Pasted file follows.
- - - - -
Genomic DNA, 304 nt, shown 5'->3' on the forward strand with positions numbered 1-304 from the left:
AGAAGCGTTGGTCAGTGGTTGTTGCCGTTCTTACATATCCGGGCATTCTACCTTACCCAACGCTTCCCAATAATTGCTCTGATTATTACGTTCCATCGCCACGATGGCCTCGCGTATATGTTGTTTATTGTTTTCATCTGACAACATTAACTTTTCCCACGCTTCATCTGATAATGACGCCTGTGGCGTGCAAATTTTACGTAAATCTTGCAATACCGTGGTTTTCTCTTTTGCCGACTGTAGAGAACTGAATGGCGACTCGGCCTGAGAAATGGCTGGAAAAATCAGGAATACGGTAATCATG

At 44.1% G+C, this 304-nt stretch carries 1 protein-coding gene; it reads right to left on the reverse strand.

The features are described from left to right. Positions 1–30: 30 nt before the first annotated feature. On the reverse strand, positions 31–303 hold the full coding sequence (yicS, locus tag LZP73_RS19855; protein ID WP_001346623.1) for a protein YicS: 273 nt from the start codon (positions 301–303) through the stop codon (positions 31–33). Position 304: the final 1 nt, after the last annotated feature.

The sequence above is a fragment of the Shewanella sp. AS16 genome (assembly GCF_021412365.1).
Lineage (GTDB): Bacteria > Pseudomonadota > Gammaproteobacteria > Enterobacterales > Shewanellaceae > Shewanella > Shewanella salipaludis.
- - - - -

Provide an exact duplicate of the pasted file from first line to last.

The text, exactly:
Genomic DNA, 304 nt, shown 5'->3' on the forward strand with positions numbered 1-304 from the left:
AGAAGCGTTGGTCAGTGGTTGTTGCCGTTCTTACATATCCGGGCATTCTACCTTACCCAACGCTTCCCAATAATTGCTCTGATTATTACGTTCCATCGCCACGATGGCCTCGCGTATATGTTGTTTATTGTTTTCATCTGACAACATTAACTTTTCCCACGCTTCATCTGATAATGACGCCTGTGGCGTGCAAATTTTACGTAAATCTTGCAATACCGTGGTTTTCTCTTTTGCCGACTGTAGAGAACTGAATGGCGACTCGGCCTGAGAAATGGCTGGAAAAATCAGGAATACGGTAATCATG

At 44.1% G+C, this 304-nt stretch carries 1 protein-coding gene; it reads right to left on the reverse strand.

The features are described from left to right. Positions 1–30: 30 nt before the first annotated feature. On the reverse strand, positions 31–303 hold the full coding sequence (yicS, locus tag LZP73_RS19855; protein ID WP_001346623.1) for a protein YicS: 273 nt from the start codon (positions 301–303) through the stop codon (positions 31–33). Position 304: the final 1 nt, after the last annotated feature.

The sequence above is a fragment of the Shewanella sp. AS16 genome (assembly GCF_021412365.1).
Lineage (GTDB): Bacteria > Pseudomonadota > Gammaproteobacteria > Enterobacterales > Shewanellaceae > Shewanella > Shewanella salipaludis.